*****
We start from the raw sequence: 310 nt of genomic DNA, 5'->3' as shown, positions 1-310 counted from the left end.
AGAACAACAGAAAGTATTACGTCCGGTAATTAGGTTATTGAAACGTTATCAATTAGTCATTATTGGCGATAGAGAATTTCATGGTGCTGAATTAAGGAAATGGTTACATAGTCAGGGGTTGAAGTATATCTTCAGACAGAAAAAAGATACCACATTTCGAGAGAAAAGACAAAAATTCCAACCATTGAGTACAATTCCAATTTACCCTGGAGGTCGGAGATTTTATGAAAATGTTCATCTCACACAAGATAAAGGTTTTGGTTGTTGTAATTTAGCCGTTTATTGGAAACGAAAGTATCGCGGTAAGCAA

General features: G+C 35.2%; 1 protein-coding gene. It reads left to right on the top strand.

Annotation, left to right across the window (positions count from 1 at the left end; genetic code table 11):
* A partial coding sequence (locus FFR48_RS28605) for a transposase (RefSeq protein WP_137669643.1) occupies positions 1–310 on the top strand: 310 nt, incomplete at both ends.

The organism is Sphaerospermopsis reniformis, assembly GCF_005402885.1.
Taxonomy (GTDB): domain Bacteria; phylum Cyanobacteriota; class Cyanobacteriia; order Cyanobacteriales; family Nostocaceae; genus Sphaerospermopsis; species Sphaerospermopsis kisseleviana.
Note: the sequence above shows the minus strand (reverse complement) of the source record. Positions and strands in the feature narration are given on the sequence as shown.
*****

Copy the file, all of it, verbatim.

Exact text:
We start from the raw sequence: 310 nt of genomic DNA, 5'->3' as shown, positions 1-310 counted from the left end.
AGAACAACAGAAAGTATTACGTCCGGTAATTAGGTTATTGAAACGTTATCAATTAGTCATTATTGGCGATAGAGAATTTCATGGTGCTGAATTAAGGAAATGGTTACATAGTCAGGGGTTGAAGTATATCTTCAGACAGAAAAAAGATACCACATTTCGAGAGAAAAGACAAAAATTCCAACCATTGAGTACAATTCCAATTTACCCTGGAGGTCGGAGATTTTATGAAAATGTTCATCTCACACAAGATAAAGGTTTTGGTTGTTGTAATTTAGCCGTTTATTGGAAACGAAAGTATCGCGGTAAGCAA

General features: G+C 35.2%; 1 protein-coding gene. It reads left to right on the top strand.

Annotation, left to right across the window (positions count from 1 at the left end; genetic code table 11):
* A partial coding sequence (locus FFR48_RS28605) for a transposase (RefSeq protein WP_137669643.1) occupies positions 1–310 on the top strand: 310 nt, incomplete at both ends.

The organism is Sphaerospermopsis reniformis, assembly GCF_005402885.1.
Taxonomy (GTDB): domain Bacteria; phylum Cyanobacteriota; class Cyanobacteriia; order Cyanobacteriales; family Nostocaceae; genus Sphaerospermopsis; species Sphaerospermopsis kisseleviana.
Note: the sequence above shows the minus strand (reverse complement) of the source record. Positions and strands in the feature narration are given on the sequence as shown.